Repairability . . . . . . . . . . . . . . . . . . . . . . . . . . . . . . . . . . . .125

Recoverability . . . . . . . . . . . . . . . . . . . . . . . . . . . . . . . . . . .125

Responsiveness . . . . . . . . . . . . . . . . . . . . . . . . . . . . . . . . .126

Robustness . . . . . . . . . . . . . . . . . . . . . . . . . . . . . . . . . . . .126

Assessing an Infrastructure’s Availability Process . . . . . . . . . . . 127

Measuring and Streamlining the Availability Process . . . . . . . . . 131

Summary. . . . . . . . . . . . . . . . . . . . . . . . . . . . . . . . . . . . . . . . 132

Test Your Understanding . . . . . . . . . . . . . . . . . . . . . . . . . . . . . 133

Suggested Further Readings . . . . . . . . . . . . . . . . . . . . . . . . . . 133

Chapter 8 Performance and Tuning . . . . . . . . . . . . . . . . . . . 135

Introduction . . . . . . . . . . . . . . . . . . . . . . . . . . . . . . . . . . . . . . 135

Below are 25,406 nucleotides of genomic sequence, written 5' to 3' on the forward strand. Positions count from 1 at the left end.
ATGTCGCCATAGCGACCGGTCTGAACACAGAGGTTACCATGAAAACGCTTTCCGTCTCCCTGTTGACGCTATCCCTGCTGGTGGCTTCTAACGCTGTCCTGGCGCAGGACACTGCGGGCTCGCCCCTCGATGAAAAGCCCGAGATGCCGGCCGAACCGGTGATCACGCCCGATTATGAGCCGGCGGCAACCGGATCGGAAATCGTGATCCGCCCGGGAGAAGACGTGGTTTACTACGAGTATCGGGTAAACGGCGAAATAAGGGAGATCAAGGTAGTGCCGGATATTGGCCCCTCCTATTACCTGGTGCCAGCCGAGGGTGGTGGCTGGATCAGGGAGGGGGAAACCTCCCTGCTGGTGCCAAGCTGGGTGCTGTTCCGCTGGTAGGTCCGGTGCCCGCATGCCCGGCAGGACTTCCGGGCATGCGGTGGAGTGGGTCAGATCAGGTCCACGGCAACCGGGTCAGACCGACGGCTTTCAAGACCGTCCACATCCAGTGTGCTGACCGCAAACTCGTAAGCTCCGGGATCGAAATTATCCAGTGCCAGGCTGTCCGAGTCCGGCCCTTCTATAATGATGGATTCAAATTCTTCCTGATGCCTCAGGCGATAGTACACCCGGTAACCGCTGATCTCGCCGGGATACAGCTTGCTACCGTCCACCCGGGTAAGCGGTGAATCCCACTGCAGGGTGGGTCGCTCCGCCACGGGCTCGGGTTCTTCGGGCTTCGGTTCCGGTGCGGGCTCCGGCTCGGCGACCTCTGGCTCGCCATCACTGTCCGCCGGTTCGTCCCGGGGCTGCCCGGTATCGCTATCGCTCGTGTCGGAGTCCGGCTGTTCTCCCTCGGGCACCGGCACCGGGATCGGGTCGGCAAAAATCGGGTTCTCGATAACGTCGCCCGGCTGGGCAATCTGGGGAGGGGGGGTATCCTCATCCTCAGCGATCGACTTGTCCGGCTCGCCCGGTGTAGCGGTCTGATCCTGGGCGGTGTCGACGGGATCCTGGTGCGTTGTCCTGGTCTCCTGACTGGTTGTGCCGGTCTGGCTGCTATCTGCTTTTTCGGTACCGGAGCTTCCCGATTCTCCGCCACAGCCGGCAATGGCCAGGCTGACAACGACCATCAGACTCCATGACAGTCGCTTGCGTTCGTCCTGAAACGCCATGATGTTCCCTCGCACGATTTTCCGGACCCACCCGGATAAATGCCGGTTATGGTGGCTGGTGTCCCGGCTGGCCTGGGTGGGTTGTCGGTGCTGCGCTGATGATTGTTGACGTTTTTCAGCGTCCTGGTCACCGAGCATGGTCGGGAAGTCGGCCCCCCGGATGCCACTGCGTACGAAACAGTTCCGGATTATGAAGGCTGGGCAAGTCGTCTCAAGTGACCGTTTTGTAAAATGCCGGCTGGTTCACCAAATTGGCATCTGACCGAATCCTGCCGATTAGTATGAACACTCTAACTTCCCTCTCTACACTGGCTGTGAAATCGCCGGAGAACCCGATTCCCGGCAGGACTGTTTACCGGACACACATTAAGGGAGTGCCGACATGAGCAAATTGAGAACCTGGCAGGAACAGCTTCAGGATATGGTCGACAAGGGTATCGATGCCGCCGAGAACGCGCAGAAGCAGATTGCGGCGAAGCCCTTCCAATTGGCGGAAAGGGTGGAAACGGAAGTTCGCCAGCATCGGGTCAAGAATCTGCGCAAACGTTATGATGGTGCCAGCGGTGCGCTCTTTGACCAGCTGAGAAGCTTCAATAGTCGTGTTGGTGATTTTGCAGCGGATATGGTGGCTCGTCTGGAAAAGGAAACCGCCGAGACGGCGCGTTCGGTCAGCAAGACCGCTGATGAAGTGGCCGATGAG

Differences between the Performance and Tuning Process and Other Infrastructure Processes . . . . . . . . . . . . . . . . . 136

Definition of Performance and Tuning . . . . . . . . . . . . . . . . . . . . 138

Preferred Characteristics of a Performance and Tuning Process Owner . . . . . . . . . . . . . . . . . . . . . . . . . . . . . . . . . . . . . . 139

Performance and Tuning Applied to the Five Major Resource Environments. . . . . . . . . . . . . . . . . . . . . . . . . . . . . . . . . 141

Server Environment . . . . . . . . . . . . . . . . . . . . . . . . . . . . . .141

Disk Storage Environment . . . . . . . . . . . . . . . . . . . . . . . . . .143

Database Environment . . . . . . . . . . . . . . . . . . . . . . . . . . . .147

Network Environment . . . . . . . . . . . . . . . . . . . . . . . . . . . . .151

Desktop Computer Environment . . . . . . . . . . . . . . . . . . . . . .152

Assessing an Infrastructure’s Performance and Tuning Process . . . . . . . . . . . . . . . . . . . . . . . . . . . . . . . . . . . . . 155